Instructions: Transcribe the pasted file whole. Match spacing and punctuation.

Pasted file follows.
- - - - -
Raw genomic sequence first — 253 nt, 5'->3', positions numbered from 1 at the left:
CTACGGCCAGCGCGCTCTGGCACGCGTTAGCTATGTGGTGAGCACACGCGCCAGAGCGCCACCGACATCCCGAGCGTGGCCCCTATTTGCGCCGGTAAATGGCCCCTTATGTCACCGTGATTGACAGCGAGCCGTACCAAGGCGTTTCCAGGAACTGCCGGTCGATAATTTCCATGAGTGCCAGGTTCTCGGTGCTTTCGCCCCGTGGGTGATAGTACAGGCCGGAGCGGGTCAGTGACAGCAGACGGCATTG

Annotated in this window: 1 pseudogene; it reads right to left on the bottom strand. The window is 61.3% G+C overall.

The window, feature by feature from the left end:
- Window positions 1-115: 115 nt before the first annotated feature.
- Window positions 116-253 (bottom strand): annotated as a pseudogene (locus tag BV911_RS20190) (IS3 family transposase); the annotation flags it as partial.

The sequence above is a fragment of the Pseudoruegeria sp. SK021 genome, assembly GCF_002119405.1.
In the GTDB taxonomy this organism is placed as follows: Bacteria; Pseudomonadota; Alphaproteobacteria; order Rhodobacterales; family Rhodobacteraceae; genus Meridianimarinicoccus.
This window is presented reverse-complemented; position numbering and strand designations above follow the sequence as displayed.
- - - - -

Raw genomic sequence first — 253 nt, 5'->3', positions numbered from 1 at the left:
CTACGGCCAGCGCGCTCTGGCACGCGTTAGCTATGTGGTGAGCACACGCGCCAGAGCGCCACCGACATCCCGAGCGTGGCCCCTATTTGCGCCGGTAAATGGCCCCTTATGTCACCGTGATTGACAGCGAGCCGTACCAAGGCGTTTCCAGGAACTGCCGGTCGATAATTTCCATGAGTGCCAGGTTCTCGGTGCTTTCGCCCCGTGGGTGATAGTACAGGCCGGAGCGGGTCAGTGACAGCAGACGGCATTG

Annotated in this window: 1 pseudogene; it reads right to left on the bottom strand. The window is 61.3% G+C overall.

The window, feature by feature from the left end:
- Window positions 1-115: 115 nt before the first annotated feature.
- Window positions 116-253 (bottom strand): annotated as a pseudogene (locus tag BV911_RS20190) (IS3 family transposase); the annotation flags it as partial.

The sequence above is a fragment of the Pseudoruegeria sp. SK021 genome, assembly GCF_002119405.1.
In the GTDB taxonomy this organism is placed as follows: Bacteria; Pseudomonadota; Alphaproteobacteria; order Rhodobacterales; family Rhodobacteraceae; genus Meridianimarinicoccus.
This window is presented reverse-complemented; position numbering and strand designations above follow the sequence as displayed.